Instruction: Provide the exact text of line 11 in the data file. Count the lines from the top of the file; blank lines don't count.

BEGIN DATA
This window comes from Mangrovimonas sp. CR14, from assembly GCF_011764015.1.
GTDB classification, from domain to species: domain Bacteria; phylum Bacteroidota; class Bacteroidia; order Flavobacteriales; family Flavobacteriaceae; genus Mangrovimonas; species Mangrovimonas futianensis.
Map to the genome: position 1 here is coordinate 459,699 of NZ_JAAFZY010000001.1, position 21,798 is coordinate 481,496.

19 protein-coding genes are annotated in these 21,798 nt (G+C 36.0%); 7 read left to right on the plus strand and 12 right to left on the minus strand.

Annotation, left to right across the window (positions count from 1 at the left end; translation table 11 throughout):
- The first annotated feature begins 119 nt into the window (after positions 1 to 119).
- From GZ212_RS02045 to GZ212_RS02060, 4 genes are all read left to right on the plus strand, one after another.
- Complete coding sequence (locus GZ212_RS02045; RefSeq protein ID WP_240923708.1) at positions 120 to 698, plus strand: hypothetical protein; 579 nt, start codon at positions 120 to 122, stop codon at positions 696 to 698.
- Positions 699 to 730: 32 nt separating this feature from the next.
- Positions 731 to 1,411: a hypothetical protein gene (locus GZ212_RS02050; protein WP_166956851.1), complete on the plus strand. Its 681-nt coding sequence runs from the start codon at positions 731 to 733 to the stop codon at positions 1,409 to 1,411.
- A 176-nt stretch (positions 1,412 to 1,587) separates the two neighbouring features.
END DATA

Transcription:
- A 176-nt stretch (positions 1,412 to 1,587) separates the two neighbouring features.